The Ancestry.com commercials on TV make it seem that if you use their website you’ll likely find that you’re related to some amazing person long since passed. So does this really work, or will you be left wondering why you had to use your credit card to find out your ancestors were a bunch of lame-os?
Genealogy is a growing hobby as more and more baby boomers are retiring and finding things to fill the void that their job once did. For some, delving into the family history is a hobby and a fun way to find out where you’ve come from. In some rare instance it’s found that people’s families have a checkered or glorious history. in most cases though things are a little less glamorous and a little more yawn inducing.
Ancestry.com is good at not making big bold claims for their service. They simply plant the idea that if you start searching your family records you’ll stumble on an interesting factoid or two that you can bring up at the next cocktail party. It isn’t very dubious, but it is slightly exaggerated, as the average user will find nothing of any real value, and only an exceptional user will find they have an exceptional family history.
The hype comes in the form of the commercials they run showing people learning seemingly interesting things about their ancestors.
They do push the limits on what is considered interesting. One customer they showcase looked up his family and found out they lived next door to the Wright Brothers. It’s doubtful that in 100 years people will feel giddy that their ancestors lived next to Bill Gates or Mark Zuckerberg.
If you want to delve deep into your family history it’ll cost you. Ancestry.com usually runs a two-week limited access free trial and this is the time you should take advantage and use it to find the info you’ve been wanting to get. They try to save the juicy bits or the older stuff for their paid memberships.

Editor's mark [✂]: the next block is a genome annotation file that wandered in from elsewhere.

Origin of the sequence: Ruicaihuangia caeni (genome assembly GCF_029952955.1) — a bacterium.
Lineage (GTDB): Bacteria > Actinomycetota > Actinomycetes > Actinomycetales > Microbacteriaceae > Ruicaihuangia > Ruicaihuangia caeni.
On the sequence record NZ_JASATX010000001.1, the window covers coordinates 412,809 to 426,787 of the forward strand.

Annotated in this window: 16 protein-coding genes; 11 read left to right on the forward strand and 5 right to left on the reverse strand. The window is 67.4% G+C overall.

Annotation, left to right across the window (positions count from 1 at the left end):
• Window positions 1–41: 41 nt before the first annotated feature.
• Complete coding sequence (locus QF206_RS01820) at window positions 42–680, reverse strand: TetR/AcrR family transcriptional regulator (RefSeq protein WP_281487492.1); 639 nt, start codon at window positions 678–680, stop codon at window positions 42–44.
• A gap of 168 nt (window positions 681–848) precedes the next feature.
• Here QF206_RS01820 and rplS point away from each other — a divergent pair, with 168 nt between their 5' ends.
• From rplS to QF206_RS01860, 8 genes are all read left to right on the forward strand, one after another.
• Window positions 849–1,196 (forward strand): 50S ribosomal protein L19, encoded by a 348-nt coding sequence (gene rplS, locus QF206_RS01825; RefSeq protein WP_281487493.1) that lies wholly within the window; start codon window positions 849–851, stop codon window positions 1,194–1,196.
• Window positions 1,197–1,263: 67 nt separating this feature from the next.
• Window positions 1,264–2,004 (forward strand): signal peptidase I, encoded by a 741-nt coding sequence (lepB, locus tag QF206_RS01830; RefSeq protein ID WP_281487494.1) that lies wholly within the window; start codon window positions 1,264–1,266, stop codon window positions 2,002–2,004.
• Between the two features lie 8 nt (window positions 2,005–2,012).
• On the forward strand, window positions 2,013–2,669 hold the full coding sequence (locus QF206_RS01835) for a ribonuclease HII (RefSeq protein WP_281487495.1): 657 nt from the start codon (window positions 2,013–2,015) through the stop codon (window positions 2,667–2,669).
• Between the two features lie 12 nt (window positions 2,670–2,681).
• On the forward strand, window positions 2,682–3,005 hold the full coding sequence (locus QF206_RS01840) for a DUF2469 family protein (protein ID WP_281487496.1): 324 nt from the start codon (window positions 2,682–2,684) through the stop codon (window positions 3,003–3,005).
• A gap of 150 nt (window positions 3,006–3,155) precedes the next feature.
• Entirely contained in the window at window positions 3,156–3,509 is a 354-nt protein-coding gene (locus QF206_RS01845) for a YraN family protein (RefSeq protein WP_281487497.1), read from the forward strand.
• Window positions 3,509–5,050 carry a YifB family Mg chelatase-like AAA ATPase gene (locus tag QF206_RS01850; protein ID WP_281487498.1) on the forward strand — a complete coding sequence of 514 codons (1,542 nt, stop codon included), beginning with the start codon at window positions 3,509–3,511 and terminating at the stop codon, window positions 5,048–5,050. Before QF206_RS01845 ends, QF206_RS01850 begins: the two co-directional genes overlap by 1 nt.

They want a whopping $146 per year for full access. This is rather alarming for records that are available at public libraries and other databases with a little hunting. If you’d rather have it spoon-fed to you in one place you could pay the price and knock yourself out.
You have to do the digging, Ancestry.com just provides the information. It’s up to you to go exploring and follow the trail through your family tree. This could entail hours and hours of searching, but if genealogy is a hobby of your this will be something that you don’t mind doing.
Those that have tried Ancestry.com have reported that it does a good job of compiling information from many different sources and presenting it all in one place. There is a preference shown for Ancestry.com over other similar services like Genealogy.com.
It does seem like Ancestry.com is better funded than their competitors, and perhaps this leads to more data being gathered and a friendlier user interface. These would combine for a better user experience and help it to gain status as the de facto place to search family histories.
Does Ancestry.com Really Work?
Ancestry.com doesn’t do anything ingenious or remarkable, it’s just a storehouse for information that is readily available for anyone to obtain. It “works” because it provides things like census data and other public records for those that are wishing to search for this kind of thing. Some people might think that it constructs your family tree for you by just entering your name.
It does not do the research for you, it merely puts the information at your fingertips and allows you to construct and save your family tree online.
If exploring your family history is something that brings you a lot of joy and satisfaction, and you don’t mind spending money to have public domain data presented to you, Ancestry.com is one of a few options available to you.
Official Website: Ancestry
What do you think? Does Ancestry.com really work?
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